Waters’ dedication to inhabiting the evil he seeks to skewer isn’t always successful, throwing around racial slurs as he projects the character of a closed-minded Little Englander. Despite his intentions, some of these projections come across as clumsy, particularly due to his vocal domination of the record. Waters is jumping from character to character, but it’s almost impossible to work out what the boundaries between him and the characters are.

Nonetheless, it all adds up to a sustained feeling of regret, anger, and rage. Like a lament shouted in the face of an enemy, The Final Cut is a profound anti-war, and anti-Thatcher statement. Inhabiting a similar space to Monty Python’s 1983 film The Meaning of Life, the record is light on humour, and if there is a joke to be had, then it’s more than likely at our own expense. The final cinematic Monty Python outing, The Meaning of Life is populated with bullying, aggressive characters, clinging on to outdated notions of Britishness in a world falling apart, a world ruled by men in uniformly grey suits, observing the collapse of morality from towering office blocks. If one learns any secrets of the meaning of life from the film, then it’s likely to be that life is cheap. And that it ends.

Two years later, the BBC would screen a six-part drama series entitled Edge of Darkness. Written by Troy Kennedy Martin, the series was part conspiracy theory thriller, part spiritual journey. Following the efforts of a policeman as he attempts to uncover the seemingly meaningless murder of his daughter, Edge of Darkness takes us into a world of paranoia, nuclear Armageddon, cover-ups, and a government hell-bent on reducing the world to ashes.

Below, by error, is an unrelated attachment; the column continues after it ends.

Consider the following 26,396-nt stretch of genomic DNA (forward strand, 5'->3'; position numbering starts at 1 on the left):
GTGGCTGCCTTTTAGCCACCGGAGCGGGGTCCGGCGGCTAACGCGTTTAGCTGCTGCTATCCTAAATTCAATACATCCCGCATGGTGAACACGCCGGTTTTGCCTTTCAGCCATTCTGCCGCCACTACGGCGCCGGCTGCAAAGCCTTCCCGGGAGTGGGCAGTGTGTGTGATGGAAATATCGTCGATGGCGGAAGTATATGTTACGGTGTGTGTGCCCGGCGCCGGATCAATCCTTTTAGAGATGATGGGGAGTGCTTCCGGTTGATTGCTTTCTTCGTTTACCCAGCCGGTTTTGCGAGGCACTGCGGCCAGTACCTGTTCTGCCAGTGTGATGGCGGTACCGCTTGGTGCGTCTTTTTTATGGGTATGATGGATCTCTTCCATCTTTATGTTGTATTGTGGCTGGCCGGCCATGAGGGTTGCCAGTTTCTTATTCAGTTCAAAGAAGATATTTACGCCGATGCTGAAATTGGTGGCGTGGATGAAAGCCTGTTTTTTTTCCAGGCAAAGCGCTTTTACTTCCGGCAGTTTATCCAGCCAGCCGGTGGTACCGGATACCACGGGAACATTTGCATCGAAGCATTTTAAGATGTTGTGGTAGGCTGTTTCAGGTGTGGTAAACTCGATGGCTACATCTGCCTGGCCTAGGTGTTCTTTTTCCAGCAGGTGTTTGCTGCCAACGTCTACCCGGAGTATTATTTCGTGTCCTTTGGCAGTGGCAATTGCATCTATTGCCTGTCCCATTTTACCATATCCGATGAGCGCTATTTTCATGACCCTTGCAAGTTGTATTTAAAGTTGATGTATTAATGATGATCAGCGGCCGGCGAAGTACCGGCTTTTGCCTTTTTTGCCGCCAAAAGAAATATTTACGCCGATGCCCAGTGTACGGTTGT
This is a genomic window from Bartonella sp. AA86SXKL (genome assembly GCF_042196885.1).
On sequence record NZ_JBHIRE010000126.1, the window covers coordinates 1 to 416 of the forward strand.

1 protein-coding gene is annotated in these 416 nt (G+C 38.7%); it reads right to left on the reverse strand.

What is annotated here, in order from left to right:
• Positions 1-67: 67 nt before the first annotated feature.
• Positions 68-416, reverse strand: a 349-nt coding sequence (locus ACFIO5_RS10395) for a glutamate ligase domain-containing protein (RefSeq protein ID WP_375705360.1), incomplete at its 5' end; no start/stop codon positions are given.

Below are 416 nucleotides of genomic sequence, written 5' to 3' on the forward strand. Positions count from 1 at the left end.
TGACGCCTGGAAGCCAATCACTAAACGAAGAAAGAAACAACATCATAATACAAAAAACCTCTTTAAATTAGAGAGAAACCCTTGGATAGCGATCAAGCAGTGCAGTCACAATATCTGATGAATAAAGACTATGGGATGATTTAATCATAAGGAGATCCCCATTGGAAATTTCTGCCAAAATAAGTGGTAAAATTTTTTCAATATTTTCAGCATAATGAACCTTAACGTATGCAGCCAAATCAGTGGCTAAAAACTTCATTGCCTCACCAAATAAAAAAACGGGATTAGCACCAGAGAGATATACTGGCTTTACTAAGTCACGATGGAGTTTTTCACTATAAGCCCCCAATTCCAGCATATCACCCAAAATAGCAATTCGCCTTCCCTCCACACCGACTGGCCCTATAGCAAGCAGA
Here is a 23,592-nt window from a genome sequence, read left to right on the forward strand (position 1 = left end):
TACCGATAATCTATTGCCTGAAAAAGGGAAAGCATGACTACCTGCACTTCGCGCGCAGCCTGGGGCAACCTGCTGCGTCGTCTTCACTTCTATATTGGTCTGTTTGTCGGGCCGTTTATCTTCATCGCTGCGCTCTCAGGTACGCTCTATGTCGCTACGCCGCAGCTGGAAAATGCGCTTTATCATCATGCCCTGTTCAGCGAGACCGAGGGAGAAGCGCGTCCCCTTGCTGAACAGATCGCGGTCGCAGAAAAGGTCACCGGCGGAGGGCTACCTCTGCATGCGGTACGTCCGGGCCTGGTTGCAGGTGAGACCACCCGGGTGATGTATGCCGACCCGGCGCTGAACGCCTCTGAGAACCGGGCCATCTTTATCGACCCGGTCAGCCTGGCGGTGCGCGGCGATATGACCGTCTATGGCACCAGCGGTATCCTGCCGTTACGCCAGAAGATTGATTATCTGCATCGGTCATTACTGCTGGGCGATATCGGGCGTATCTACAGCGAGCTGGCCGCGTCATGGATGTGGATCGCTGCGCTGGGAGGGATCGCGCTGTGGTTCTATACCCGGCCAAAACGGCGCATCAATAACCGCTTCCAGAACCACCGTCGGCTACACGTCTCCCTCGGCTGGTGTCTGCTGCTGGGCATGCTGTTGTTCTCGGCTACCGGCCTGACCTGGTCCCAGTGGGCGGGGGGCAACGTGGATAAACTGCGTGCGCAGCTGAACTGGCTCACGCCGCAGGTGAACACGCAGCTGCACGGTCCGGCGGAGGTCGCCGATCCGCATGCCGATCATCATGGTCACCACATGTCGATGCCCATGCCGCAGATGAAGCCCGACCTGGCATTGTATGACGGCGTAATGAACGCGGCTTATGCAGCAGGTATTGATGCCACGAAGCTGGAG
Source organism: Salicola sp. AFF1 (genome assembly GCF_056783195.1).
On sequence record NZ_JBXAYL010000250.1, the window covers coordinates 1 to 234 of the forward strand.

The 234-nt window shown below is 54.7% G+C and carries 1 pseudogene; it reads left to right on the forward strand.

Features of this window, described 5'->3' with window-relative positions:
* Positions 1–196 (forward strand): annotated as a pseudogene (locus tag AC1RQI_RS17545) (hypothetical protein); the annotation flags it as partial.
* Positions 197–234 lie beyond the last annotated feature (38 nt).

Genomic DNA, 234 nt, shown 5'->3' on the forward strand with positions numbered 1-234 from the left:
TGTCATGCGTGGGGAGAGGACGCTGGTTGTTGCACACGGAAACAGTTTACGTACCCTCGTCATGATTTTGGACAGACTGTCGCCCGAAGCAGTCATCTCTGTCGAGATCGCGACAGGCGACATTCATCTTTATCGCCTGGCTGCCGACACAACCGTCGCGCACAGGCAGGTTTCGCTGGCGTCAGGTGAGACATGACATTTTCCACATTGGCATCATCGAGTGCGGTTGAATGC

Much like Waters’ protagonist observing a nuclear fireball illuminating the night sky in his rear-view mirror in ‘Two Suns in the Sunset’, Ronald Craven, played by Bob Peck, finds himself staring headlong into the abyss, willing the earth itself to wage war on humanity in revenge for all we’ve done to the planet. All these years later, it’s still a stunning piece of television drama, shot through with cynicism at the rise and dominance of Thatcherism. The soundtrack is by Eric Clapton – and Michael Kamen.

Whether music or television can mount an appropriate response – positive or negative – remains to be seen. What is true is that we now live in a world of ‘post-truth’ politics, where a lie can be told, and if you repeat it enough times, or even just once convincingly enough, it becomes real. Meaning and reason have become fluid and nebulous, and for a songwriter attempting to skewer their enemy, that becomes significantly harder when the game appears to be rigged. And when you have an audience who don’t care anymore whether something is real or not, and whose memory span gets shorted by the day, artistic broadsides at an invisible target can seem unwieldy and pointless.

But back in 1983, Roger Waters grabbed evil, as he saw it, by the scruff of the neck. And rather than give it a good kicking, he nuked it out of existence, himself with it. With Donald Trump’s finger on the Big Red Button, let’s all hope it doesn’t come to that. Steven Rainey

is a writer and broadcaster who has spent his entire life being an elderly version of himself. He believes in the power of True Rock, and discovered heavy metal at the age of 30. He has never married, but has been divorced twice.